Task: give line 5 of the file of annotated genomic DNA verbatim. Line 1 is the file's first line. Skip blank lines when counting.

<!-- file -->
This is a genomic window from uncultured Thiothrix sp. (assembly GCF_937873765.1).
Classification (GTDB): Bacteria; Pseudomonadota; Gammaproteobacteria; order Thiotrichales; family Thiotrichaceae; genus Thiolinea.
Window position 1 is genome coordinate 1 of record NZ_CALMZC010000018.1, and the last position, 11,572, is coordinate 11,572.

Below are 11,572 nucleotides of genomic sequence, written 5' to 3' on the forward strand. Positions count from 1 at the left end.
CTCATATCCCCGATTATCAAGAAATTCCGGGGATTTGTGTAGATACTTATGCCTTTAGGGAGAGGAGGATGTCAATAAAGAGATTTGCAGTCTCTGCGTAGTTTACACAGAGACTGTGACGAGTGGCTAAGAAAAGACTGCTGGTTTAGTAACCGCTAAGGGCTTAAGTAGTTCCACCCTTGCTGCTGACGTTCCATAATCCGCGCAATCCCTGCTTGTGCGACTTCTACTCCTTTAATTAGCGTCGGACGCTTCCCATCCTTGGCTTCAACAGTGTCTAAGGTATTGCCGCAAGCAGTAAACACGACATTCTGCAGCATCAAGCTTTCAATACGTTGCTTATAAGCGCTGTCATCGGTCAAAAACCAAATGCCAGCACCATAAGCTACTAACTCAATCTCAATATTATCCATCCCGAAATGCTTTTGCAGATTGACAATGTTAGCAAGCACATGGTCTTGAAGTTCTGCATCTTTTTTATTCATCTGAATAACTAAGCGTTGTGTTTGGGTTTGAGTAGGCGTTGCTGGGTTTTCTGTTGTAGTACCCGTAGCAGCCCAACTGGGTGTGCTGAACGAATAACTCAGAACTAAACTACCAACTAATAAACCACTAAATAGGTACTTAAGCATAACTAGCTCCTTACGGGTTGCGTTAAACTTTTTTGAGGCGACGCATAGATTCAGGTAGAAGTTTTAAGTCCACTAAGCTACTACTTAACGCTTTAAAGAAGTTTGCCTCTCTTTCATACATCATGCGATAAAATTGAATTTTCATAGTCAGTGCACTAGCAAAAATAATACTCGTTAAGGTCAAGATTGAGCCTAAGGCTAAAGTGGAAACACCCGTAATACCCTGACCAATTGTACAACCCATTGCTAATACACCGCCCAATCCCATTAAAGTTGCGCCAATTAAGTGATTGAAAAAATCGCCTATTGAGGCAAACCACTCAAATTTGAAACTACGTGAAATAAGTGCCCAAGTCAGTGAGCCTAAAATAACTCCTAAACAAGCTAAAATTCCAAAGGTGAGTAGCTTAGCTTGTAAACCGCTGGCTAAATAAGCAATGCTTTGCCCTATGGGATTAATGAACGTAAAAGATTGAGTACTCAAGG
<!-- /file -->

CTCATATCCCCGATTATCAAGAAATTCCGGGGATTTGTGTAGATACTTATGCCTTTAGGGAGAGGAGGATGTCAATAAAGAGATTTGCAGTCTCTGCGTAGTTTACACAGAGACTGTGACGAGTGGCTAAGAAAAGACTGCTGGTTTAGTAACCGCTAAGGGCTTAAGTAGTTCCACCCTTGCTGCTGACGTTCCATAATCCGCGCAATCCCTGCTTGTGCGACTTCTACTCCTTTAATTAGCGTCGGACGCTTCCCATCCTTGGCTTCAACAGTGTCTAAGGTATTGCCGCAAGCAGTAAACACGACATTCTGCAGCATCAAGCTTTCAATACGTTGCTTATAAGCGCTGTCATCGGTCAAAAACCAAATGCCAGCACCATAAGCTACTAACTCAATCTCAATATTATCCATCCCGAAATGCTTTTGCAGATTGACAATGTTAGCAAGCACATGGTCTTGAAGTTCTGCATCTTTTTTATTCATCTGAATAACTAAGCGTTGTGTTTGGGTTTGAGTAGGCGTTGCTGGGTTTTCTGTTGTAGTACCCGTAGCAGCCCAACTGGGTGTGCTGAACGAATAACTCAGAACTAAACTACCAACTAATAAACCACTAAATAGGTACTTAAGCATAACTAGCTCCTTACGGGTTGCGTTAAACTTTTTTGAGGCGACGCATAGATTCAGGTAGAAGTTTTAAGTCCACTAAGCTACTACTTAACGCTTTAAAGAAGTTTGCCTCTCTTTCATACATCATGCGATAAAATTGAATTTTCATAGTCAGTGCACTAGCAAAAATAATACTCGTTAAGGTCAAGATTGAGCCTAAGGCTAAAGTGGAAACACCCGTAATACCCTGACCAATTGTACAACCCATTGCTAATACACCGCCCAATCCCATTAAAGTTGCGCCAATTAAGTGATTGAAAAAATCGCCTATTGAGGCAAACCACTCAAATTTGAAACTACGTGAAATAAGTGCCCAAGTCAGTGAGCCTAAAATAACTCCTAAACAAGCTAAAATTCCAAAGGTGAGTAGCTTAGCTTGTAAACCGCTGGCTAAATAAGCAATGCTTTGCCCTATGGGATTAATGAACGTAAAAGATTGAGTACTCAAGG